Getting Started

I suggest to read this guide for an overview, then study the sample apps to see DroidParts in action.

Repository Structure

git clone https://github.com/droidparts/droidparts.git

and you’ll see:

  1. droidparts - the library.

  2. droidparts-support - DroidParts Support Library.

  3. droidparts-samples - sample apps:
    • DroidPartsGram - a better Instagram alternative. (:
    • droidparts-sample - an older fragment-free app.
  4. droidparts-test - unit tests.

Integration

There are several options:

  • Download the latest droidparts-x.y.z.jar and put it to the libs folder.
  • Specify as a Gradle dependency:
dependencies {
    compile 'org.droidparts:droidparts:${version.from.jar.above}'
    // needed if using Android Support library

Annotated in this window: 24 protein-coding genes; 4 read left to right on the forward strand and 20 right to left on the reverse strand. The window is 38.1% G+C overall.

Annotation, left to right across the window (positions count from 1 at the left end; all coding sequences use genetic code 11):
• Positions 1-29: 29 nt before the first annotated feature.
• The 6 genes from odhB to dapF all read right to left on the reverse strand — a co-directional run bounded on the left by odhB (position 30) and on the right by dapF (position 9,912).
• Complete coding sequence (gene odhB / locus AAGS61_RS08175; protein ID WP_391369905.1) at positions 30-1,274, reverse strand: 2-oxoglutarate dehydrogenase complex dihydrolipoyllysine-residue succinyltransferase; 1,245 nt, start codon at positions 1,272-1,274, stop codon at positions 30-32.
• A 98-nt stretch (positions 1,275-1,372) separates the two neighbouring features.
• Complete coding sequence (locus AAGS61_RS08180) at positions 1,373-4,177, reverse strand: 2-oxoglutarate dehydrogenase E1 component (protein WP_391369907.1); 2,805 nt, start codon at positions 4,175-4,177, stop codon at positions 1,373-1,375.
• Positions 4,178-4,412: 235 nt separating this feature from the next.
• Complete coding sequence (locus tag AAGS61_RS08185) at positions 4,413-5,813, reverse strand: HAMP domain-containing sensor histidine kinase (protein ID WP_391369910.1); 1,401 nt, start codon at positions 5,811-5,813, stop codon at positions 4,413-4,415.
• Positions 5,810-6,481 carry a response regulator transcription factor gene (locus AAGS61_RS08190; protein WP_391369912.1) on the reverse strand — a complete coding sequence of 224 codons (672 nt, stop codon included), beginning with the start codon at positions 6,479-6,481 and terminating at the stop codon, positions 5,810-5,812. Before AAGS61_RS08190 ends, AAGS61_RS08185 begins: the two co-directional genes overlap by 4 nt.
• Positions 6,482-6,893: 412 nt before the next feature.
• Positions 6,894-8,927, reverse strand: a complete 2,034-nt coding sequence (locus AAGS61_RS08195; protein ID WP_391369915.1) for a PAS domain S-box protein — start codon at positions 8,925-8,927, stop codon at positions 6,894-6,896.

compile 'org.droidparts:droidparts-support:${version.from.jar.above}'
}

Dependencies

Optional dependencies:

  • Android Support library - if using classes in *.support.* packages (part of droidparts-support). Also required by ImageFetcher for in-memory cache to work on pre-3.0 Androids.
  • Apache HttpMime required by RESTClient if POSTing multipart files on pre-3.0 Androids.

Configuration

Even though DroidParts can be used as a set of libraries, it’s full pontential is revealed in framework mode.

For that you’ll need to subclass:

  • AbstractDBOpenHelper for ORM.
  • AbstractDependencyProvider and specify the subclass in AndroidManifest.xml: Dependency Injection.
  • AbstractApplication (optional).

Logging is also configurable via AndroidManifest.xml.

ProGuard

If using ProGuard, remember to include proguard-droidparts.cfg:

proguard.config=${sdk.dir}/tools/proguard/proguard-android-optimize.txt:../droidparts/proguard-droidparts.cfg